Trump Executive Orders On Unemployment Add Uncertainty For Out-Of-Work Louisianans, State Officials
With Congress at an impasse on a fourth coronavirus relief bill, President Donald Trump took executive actions Saturday intended to partially extend the federal government’s weekly unemployment benefits while meaningfully decreasing the payout.
The series of executive orders and memorandums have left people thrown out of work by the coronavirus, and the state officials tasked with delivering their unemployment benefits, with more questions than answers.
“We’re seeing enough challenges standing up this new program," Gov. John Bel Edwards said Tuesday. "You’re going to see a big push saying this is not an acceptable alternative to the pandemic unemployment benefits we’ve been paying.”
President Trump’s memorandum on additional unemployment assistance promises to replace the $600 per week federal unemployment benefit that expired at the end of July with a weekly payment of $400 — $100 of which must be paid by states.
Edwards said that requirement makes it unlikely that any out-of-work Louisianans would get the full $400-per-week enhancement promised by the Trump Administration,.
He also estimated that 200,000 unemployed Louisiana workers —– nearly half of the people who currently receive some weekly assistance from the state —– could be excluded from the additional unemployment benefits because they receive less than $100 per week in state unemployment benefits.
Many of those below the threshold are self-employed or “gig workers,” like New Orleans musician Cornell Williams. Williams said he immediately applied for jobless benefits in March when the coronavirus forced the shutdown of bars, festivals and concert halls where he normally performs.
Williams qualified for the $600 per-week federal benefit under the expanded eligibility of the CARES Act, but was only eligible for $16 in state assistance. Now that the weekly federal payments have expired, Williams said that $16 is his only reliable income.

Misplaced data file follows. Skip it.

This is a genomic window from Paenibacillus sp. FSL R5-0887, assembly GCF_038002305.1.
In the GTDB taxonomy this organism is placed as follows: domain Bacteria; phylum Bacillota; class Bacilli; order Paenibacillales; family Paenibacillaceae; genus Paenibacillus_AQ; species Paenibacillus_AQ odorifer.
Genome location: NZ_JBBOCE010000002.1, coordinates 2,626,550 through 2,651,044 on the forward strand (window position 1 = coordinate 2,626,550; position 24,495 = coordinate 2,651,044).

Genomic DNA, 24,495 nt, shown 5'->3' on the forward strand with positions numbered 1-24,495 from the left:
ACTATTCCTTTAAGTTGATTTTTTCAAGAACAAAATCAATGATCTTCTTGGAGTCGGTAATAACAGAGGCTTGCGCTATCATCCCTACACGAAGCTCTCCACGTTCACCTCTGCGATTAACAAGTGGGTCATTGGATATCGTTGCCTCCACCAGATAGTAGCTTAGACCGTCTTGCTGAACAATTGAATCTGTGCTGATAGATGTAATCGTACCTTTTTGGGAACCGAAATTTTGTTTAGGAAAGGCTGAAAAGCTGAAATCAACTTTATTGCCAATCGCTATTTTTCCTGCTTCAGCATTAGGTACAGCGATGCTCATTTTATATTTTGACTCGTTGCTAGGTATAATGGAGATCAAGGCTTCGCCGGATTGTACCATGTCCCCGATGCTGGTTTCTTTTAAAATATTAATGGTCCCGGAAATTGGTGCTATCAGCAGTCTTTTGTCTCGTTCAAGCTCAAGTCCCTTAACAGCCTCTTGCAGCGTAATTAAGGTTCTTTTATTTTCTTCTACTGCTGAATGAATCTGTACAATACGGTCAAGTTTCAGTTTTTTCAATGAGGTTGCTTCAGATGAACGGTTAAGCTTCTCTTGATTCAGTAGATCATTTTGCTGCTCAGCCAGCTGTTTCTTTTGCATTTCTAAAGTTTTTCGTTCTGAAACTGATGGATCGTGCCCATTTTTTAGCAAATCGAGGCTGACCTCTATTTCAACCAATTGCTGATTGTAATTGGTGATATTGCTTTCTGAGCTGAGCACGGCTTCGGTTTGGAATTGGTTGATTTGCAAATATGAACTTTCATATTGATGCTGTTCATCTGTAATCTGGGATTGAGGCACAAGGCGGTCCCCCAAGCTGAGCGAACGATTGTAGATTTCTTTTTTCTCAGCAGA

“We’re trying to figure out how we can participate because we know that we have a lot of workers who are unemployed, who continue to be unemployed, through no fault of their own, and we want to make available to them all of the assistance we can,” Edwards said.
Trump Administration officials have said weekly state unemployment benefits can count toward the $100 cost share requirement. Using state benefits this way effectively reduces the proposed enhancement to $300 per week, but allows states to funnel some additional money to struggling workers without drawing down their strained unemployment trust funds even further.
Edwards said Louisiana’s Unemployment Insurance Trust Fund, which had a balance of more than $1 billion in March, is now weeks away from insolvency. He raised the alarm last month with a letter to the state’s congressional delegation requesting that the fourth coronavirus relief bill include money for states to replenish their trust funds.
He says without the direct injection of those relief dollars, the state would have to borrow from the federal government to keep paying weekly jobless benefits.
The scope of the president’s program is significantly limited by its funding source — the Federal Emergency Management Administration’s Disaster Relief Fund, which is typically reserved for responding to hurricanes or other natural disasters.
“We know the disaster relief fund is not a permanent fix,” Edwards said. “If you look at the available portion of the disaster relief fund and then look at the burn rate for unemployment benefits, if every state participated it wouldn’t last more than about five or six weeks.”
Until the program starts, out-of-work Louisianans who qualify for unemployment benefits will only receive state benefits. At a maximum of $247 per week, Louisiana’s weekly benefit is among the lowest in the nation.
Edwards said the U.S. Department of Labor is still working through the details, but is expected to issue official program guidelines to their state counterparts later this week.